Short-term prediction through ordinal patterns

Yair Neuman, Yochai Cohen and Boaz Tamir

Royal Society Open Science

January 2021 Volume 8, Issue 1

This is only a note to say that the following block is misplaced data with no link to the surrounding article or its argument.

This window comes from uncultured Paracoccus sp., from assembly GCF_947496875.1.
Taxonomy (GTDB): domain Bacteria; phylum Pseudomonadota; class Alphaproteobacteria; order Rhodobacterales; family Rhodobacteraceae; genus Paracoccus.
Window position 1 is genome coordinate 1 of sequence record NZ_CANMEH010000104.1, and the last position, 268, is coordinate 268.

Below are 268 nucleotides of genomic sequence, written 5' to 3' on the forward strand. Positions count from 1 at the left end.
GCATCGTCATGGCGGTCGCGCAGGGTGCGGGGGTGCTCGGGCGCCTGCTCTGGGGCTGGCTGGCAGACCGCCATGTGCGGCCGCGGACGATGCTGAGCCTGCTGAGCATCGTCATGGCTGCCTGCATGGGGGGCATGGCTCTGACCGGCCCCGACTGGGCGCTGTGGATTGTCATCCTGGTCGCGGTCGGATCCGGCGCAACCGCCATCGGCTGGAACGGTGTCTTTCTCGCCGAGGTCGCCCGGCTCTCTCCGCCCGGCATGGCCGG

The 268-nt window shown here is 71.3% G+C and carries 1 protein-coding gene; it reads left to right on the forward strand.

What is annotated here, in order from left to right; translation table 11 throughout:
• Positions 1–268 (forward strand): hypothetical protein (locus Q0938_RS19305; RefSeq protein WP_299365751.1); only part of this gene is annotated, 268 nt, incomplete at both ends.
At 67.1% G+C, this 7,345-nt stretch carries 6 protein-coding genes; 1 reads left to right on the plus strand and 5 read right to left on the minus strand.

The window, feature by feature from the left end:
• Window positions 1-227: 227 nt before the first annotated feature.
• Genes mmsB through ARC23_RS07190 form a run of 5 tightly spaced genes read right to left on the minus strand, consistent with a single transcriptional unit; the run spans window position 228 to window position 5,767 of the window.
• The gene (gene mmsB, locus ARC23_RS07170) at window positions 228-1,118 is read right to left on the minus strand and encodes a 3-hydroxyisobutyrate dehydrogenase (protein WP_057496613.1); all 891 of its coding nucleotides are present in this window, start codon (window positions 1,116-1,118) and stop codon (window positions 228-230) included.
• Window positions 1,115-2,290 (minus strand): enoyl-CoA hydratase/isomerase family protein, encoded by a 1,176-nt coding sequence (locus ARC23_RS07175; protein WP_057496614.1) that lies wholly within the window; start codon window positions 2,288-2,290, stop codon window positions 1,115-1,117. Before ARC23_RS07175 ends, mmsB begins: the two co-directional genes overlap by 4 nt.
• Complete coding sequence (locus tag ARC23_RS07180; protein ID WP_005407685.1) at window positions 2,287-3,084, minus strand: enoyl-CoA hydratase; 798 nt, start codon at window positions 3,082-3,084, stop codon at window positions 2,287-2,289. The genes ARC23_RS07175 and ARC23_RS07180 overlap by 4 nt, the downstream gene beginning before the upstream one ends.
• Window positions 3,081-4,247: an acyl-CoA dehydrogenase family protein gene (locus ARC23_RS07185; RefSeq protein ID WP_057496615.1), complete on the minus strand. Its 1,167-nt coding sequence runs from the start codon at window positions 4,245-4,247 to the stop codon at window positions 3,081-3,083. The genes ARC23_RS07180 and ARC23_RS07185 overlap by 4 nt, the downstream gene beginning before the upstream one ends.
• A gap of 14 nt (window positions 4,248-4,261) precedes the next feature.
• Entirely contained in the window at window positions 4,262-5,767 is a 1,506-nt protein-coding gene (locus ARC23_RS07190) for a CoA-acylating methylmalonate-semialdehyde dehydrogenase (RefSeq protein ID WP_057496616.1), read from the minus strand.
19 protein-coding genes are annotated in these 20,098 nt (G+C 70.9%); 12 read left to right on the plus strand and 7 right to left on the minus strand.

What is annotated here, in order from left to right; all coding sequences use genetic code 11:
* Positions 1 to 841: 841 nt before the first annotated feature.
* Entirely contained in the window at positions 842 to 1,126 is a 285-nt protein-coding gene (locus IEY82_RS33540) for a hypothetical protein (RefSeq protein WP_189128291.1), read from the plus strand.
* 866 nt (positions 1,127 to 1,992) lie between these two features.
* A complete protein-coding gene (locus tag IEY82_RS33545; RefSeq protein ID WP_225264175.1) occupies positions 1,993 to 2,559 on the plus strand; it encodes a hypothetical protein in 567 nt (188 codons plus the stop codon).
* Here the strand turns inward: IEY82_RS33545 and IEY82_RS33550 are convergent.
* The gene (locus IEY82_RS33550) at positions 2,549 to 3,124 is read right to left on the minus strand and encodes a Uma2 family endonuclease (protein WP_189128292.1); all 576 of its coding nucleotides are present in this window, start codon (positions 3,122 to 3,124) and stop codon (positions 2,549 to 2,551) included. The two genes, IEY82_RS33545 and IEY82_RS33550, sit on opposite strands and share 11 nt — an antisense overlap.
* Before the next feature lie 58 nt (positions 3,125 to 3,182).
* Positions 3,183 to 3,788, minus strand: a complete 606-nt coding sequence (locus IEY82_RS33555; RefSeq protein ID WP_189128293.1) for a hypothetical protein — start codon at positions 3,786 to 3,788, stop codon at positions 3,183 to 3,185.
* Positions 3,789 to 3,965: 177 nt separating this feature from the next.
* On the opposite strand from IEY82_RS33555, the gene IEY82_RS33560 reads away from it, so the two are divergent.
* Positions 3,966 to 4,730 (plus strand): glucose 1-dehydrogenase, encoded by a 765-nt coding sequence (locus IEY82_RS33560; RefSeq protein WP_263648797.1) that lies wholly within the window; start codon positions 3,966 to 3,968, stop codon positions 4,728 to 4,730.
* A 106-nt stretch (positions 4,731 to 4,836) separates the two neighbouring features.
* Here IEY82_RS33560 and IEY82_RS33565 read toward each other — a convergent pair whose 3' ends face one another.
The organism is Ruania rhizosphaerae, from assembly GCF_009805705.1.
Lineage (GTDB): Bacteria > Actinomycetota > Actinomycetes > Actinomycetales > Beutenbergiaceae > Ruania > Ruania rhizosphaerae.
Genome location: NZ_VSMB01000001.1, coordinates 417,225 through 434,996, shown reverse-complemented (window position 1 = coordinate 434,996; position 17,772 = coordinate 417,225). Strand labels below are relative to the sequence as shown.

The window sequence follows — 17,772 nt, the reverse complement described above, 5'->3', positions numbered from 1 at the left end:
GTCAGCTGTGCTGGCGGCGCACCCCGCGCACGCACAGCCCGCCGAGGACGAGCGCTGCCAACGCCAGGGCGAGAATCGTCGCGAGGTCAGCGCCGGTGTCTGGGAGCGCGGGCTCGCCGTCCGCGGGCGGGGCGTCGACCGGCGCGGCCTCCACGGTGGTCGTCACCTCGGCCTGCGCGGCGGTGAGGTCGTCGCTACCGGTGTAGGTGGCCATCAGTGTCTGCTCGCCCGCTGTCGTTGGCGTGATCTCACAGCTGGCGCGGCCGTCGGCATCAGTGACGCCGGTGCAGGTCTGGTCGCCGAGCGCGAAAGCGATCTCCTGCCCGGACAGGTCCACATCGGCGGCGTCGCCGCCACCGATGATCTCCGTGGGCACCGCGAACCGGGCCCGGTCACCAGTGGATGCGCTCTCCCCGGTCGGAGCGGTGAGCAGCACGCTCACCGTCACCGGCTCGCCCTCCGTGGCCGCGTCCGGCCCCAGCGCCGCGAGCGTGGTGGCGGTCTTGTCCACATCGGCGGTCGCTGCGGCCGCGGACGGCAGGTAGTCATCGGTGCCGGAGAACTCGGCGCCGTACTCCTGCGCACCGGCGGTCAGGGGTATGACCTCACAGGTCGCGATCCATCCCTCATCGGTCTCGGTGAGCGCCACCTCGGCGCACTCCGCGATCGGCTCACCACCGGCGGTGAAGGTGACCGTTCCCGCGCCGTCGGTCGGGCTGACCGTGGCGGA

Prediction in natural environments is a challenging task, and there is a lack of clarity around how a myopic organism can make short-term predictions given limited data availability and cognitive resources. In this context, we may ask what kind of resources are available to the organism to help it address the challenge of short-term prediction within its own cognitive limits. We point to one potentially important resource: ordinal patterns, which are extensively used in physics but not in the study of cognitive processes. We explain the potential importance of ordinal patterns for short-term prediction, and how natural constraints imposed through (i) ordinal pattern types, (ii) their transition probabilities and (iii) their irreversibility signature may support short-term prediction. Having tested these ideas on a massive dataset of Bitcoin prices representing a highly fluctuating environment, we provide preliminary empirical support showing how organisms characterized by bounded rationality may generate short-term predictions by relying on ordinal patterns.

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